Lo, how a rose e’er blooming, from tender stem hath sprung

This time of year, there isn’t a lot of tenderness in this landscape—vegetation tends to either toughen or collapse in the hard, cold air. We know from experience the greens and pinks will return, but if you look around and try to imagine this happening, it takes a mighty effort to suspend your disbelief. Cyclical or not, the coming of spring is pretty incredible if you stop to think about it.

Gardening is full of little miracles. I had been in my house two summers when a funny-looking sprout appeared in the narrow bed along the front of my house. Something about it looked distinctly non-weedy, so I decided to let it go and see what happened. The next time I looked, it was not only unlovely but large and forbidding. If I were not so lazy, that would have been the end of that experiment, but I just wasn’t prepared to put on my gloves and dig out the thorny thing that afternoon. Or the next or the next or the next. Which is a good thing, because when the next year rolled around, the messy mystery plant revealed itself as a rose.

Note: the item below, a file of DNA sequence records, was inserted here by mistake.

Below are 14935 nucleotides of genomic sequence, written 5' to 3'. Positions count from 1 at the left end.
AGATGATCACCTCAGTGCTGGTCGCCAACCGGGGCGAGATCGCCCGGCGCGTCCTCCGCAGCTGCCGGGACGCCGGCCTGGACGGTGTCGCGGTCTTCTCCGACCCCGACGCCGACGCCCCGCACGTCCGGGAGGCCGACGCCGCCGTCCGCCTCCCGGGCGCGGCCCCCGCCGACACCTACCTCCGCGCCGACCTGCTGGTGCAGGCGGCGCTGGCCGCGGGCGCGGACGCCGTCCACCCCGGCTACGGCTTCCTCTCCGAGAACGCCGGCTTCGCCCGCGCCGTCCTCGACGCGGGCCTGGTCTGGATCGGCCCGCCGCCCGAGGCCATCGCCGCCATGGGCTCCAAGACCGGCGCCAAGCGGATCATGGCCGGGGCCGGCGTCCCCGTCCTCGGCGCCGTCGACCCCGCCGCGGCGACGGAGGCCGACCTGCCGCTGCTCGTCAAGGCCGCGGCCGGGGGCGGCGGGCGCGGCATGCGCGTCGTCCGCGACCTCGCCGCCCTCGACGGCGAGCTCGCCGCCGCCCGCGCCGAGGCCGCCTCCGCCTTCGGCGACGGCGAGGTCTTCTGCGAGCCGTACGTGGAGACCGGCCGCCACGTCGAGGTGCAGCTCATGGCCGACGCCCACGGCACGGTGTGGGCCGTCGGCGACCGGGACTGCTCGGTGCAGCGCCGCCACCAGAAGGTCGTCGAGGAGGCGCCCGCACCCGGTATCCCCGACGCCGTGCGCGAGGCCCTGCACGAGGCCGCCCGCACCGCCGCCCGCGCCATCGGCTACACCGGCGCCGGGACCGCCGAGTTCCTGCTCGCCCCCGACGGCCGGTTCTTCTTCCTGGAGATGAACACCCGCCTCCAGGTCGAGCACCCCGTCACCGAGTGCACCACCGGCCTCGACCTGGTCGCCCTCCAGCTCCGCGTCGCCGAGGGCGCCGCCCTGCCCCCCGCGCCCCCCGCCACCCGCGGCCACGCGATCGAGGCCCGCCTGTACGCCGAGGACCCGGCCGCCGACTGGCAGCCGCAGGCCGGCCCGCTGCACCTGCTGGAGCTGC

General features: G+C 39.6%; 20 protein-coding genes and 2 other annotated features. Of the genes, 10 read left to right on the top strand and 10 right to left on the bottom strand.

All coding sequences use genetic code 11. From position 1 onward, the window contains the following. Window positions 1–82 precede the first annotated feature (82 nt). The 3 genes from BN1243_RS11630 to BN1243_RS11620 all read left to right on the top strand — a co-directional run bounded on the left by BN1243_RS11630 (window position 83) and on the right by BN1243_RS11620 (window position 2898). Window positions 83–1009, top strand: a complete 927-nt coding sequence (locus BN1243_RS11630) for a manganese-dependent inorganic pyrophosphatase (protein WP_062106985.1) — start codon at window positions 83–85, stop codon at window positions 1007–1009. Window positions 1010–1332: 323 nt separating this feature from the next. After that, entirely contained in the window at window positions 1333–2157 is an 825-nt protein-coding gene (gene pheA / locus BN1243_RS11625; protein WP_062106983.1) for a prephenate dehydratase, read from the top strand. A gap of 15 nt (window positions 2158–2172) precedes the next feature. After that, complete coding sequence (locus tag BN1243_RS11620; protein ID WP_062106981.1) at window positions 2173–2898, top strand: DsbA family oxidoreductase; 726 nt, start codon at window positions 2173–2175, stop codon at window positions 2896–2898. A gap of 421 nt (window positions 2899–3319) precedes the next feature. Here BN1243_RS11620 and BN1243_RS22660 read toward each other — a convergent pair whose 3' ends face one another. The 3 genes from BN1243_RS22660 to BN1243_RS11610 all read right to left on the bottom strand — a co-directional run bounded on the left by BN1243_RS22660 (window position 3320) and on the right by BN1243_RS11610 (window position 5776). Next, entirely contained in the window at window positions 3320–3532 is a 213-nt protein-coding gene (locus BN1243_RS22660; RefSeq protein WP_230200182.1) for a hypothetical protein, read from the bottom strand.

Furrows be glad, though earth is bare,

one more seed is planted there.

Give up your strength the seed to nourish

that in time the flower may flourish.

After spending the last year or so getting up close and personal with my dirt, I’ve been hyper-aware of botanical content of so many Christmas and Advent carols. Of all the trees that are in the wood, the holly bears the crown. Winds through the olive trees softly did blow.  Then down came the tallest branch—it touched Mary’s hand. And the first tree in the green wood, it was the holly. The tree of life my soul hath seen, laden with fruit and always green.

For department stores and five-year-olds, Christmas 2009 is already a memory, but according to the liturgical calendar there are a few days left to enjoy those once-a-year tunes. Here’s one of my favorites.

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